Anytime you start something new, you’re bound to make some mistakes. Nobody’s perfect, right? We’re conditioned to be afraid of ‘doing the wrong thing’, of failing and making a fool of ourselves in the process. But hear it from me, mistakes are GOOD.
When I first started my cake business some years ago, I didn’t have any formal education in business management, nor cake making for that matter. I had been working towards degrees in journalism and landscape architecture, but couldn’t see myself working in those fields. So I started with the view that my business was going to be my ‘degree’, my real life training. I gave everything a go and welcomed every opportunity as a learning exercise. I made a ton of mistakes, most often eagerly so and I’ve learnt a plethora of valuable lessons in the process. Mistakes have built the sturdy foundation on which my skills, knowledge and experience stand today.
However, I did pay a price. The price was my time. Figuring things out on your own can be rewarding, but it is costly. There were certainly lots of mistakes that didn’t need to be made, mistakes that a ton of other people would have made before me and a ton after me. Mistakes that I wish someone had told me to avoid so I didn’t have to waste so much time making them.
I’m doing that for you today. Here are 5 rookie mistakes beginner cake makers should avoid.
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1. Testing a New Recipe on a Client
As you may already know, I am self-taught. Ten years ago, I learnt to bake and make cakes the way a lot of people did at that time – through blogs and YouTube. Even now, when I want to cook a meal, I’d Google the dish. I’d sort through the different recipes that come up in the search results, and usually end up picking one with the highest review. I’d make that recipe, make a note of what to do differently next time, and then change and tweak it every subsequent attempt. Eventually, I’d arrive at a true and tried recipe that I’m happy with, and this is when I’d consider cooking such a recipe for a dinner party.
Cooking is intuitive and forgiving for me, but even so I would never cook a dish I’ve never made before for a dinner party. Granted, my dinner parties are only for friends and family so the stakes are low. But still I wouldn’t test a new recipe on them. And if I wouldn’t do this when the stakes are low, I certainly wouldn’t do it when the stakes are high – with a paying client. Cooking food may be intuitive and forgiving, but baking is not. Baking is a science, and requires a certain precision.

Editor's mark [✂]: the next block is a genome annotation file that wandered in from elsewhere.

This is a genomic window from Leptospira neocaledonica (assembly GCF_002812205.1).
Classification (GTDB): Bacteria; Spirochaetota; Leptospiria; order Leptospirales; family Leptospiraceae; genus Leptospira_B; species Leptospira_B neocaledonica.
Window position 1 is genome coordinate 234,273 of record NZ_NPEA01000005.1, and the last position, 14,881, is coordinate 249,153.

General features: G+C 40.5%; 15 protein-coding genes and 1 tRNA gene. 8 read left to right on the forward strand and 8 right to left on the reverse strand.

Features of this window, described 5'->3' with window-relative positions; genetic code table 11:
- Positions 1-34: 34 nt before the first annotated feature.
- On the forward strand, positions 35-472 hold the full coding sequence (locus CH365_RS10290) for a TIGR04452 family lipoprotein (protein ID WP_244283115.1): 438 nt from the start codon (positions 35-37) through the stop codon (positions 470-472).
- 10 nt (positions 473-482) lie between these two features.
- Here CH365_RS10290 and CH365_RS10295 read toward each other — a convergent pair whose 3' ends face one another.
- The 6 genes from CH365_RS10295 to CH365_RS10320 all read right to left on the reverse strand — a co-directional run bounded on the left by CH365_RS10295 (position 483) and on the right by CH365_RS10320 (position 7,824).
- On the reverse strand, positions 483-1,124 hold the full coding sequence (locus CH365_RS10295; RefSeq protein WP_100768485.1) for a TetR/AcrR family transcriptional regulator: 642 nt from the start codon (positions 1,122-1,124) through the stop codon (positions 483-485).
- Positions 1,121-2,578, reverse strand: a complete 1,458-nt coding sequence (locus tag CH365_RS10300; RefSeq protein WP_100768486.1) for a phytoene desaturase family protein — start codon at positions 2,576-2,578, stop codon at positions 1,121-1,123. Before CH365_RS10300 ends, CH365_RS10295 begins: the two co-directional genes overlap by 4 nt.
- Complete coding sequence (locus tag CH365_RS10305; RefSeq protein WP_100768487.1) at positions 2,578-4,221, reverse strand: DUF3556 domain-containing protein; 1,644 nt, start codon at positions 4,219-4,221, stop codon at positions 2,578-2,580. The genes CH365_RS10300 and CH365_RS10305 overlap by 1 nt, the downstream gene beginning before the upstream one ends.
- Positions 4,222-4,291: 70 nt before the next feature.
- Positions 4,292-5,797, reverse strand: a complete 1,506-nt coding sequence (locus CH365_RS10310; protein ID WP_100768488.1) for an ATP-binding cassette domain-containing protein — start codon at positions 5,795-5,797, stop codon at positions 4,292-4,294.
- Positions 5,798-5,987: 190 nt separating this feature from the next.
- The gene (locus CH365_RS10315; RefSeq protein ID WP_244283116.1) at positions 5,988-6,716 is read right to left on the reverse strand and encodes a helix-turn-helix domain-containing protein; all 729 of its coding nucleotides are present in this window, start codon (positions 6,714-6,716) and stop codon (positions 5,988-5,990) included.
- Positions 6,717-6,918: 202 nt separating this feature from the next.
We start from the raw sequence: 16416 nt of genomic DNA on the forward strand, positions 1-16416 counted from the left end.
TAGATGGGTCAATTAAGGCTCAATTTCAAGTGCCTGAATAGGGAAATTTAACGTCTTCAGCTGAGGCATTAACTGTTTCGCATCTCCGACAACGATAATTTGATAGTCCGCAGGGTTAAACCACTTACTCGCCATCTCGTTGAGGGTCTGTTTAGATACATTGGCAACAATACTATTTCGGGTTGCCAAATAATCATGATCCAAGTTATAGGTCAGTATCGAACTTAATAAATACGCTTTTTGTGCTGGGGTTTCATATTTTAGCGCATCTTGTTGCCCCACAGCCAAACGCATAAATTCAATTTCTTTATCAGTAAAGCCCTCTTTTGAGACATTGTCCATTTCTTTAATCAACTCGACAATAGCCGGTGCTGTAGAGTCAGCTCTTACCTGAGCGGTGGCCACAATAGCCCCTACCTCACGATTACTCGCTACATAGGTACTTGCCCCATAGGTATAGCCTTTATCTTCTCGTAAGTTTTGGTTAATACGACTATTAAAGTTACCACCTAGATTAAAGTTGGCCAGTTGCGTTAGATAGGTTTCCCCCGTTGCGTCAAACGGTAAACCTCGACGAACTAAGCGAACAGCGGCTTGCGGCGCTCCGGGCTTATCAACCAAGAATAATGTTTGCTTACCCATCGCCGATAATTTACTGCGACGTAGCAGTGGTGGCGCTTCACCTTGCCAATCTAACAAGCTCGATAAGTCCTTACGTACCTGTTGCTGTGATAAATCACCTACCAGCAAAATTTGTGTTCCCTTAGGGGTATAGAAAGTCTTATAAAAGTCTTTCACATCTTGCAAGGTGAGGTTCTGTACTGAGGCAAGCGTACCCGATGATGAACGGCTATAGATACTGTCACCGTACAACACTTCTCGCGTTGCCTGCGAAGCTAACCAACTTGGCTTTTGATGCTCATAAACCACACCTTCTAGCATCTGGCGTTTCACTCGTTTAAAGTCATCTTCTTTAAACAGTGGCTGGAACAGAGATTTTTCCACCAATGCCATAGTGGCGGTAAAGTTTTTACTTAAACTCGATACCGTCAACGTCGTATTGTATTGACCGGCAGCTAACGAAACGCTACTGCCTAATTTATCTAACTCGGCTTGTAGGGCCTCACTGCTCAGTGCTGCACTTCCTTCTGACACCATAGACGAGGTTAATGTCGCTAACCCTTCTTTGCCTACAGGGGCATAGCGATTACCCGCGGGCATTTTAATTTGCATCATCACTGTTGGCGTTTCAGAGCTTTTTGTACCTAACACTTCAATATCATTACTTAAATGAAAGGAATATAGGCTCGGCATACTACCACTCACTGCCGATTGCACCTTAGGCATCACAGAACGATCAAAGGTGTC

So, never test a new recipe on a client, especially when you only have just a week or worse, a few days before the cake is due. I’ve done this and I’ve seen many fellow bakers and students do this before. It’s a recipe for panic and disaster. And after all the stress, the result is never ideal. The client is almost guaranteed to be disappointed.
DTC recipes are a whole system in and of itself. It’s something I spent years perfecting, however, if I’m trying something new, my go-to rule is to make it at least three times before offering it to a paying client. Your first go at a recipe will almost never turn out right. Even when the stars align and you’re happy with the result the first time around, there is always room for improvement. How would the result differ if you reduce the heat in the oven? How would it differ if you increase the heat? Bake in smaller/larger tins? Used cultured butter instead of normal butter?
When you add something to your offering, it needs to be tried and true.
What if a client is persistent in insisting on a flavour that you don’t offer?
I too have had plenty of these clients when I first started, and they can make you feel bad for saying no. Or maybe it’s got nothing to do with them and everything to do with a beginner’s lack of confidence. Regardless, when someone asks you to make a cake that you have not tested before – for example, they want a white chocolate mud cake when you’ve only ever made sponge cakes – the solution is to say no. I don’t mean ‘no’ literally. You can say something like:
‘Our specialty is [style of cake] which we have tried and tested extensively to ensure the highest quality. Unfortunately, white chocolate mud cakes are not on our menu but [another flavour from your menu] would be just as delicious, if not more.’
Whatever you end up saying, don’t give in to the pressure. And always follow a ‘no’ with a solution. Never just say no and turn the customer away.
2. Altering a New Recipe on the First Attempt
The second rookie mistake is also recipe-related. You should never alter a new recipe on the first attempt.
This rule applies to all things cooking-related in my life. I have a lot of experience cooking as well as baking so sometimes, my confidence and experience can get in the way. Occasionally, I’d look at a new recipe and think ‘oh, I wouldn’t make it that way..’. This is when I stop, and remind myself of my rule.
The rule is: always try to follow a new recipe to the tee on the first attempt. Don’t change anything on purpose. Without having made it exactly how the recipe called for first, you have no basis for comparison when you start making alterations.
As I tell all my students, in the first attempt, you should:
- Take notes – on what you did and what the result was like i.e , how long you mixed the batter, how much you filled the tins, how long the cakes baked for, what temp; was the cake burnt/dry/undercooked? etc.
- Take photos and videos of what you did and of the result.
Depending on how your first attempt turns out, refer back to your notes, photos and videos to identify where things may have gone wrong and make adjustments. But remember, only make ONE adjustment at a time. If you increase the oven temp as well as change baking powder brand and there is a difference to the result compared to the first attempt, you wouldn’t know what caused this difference.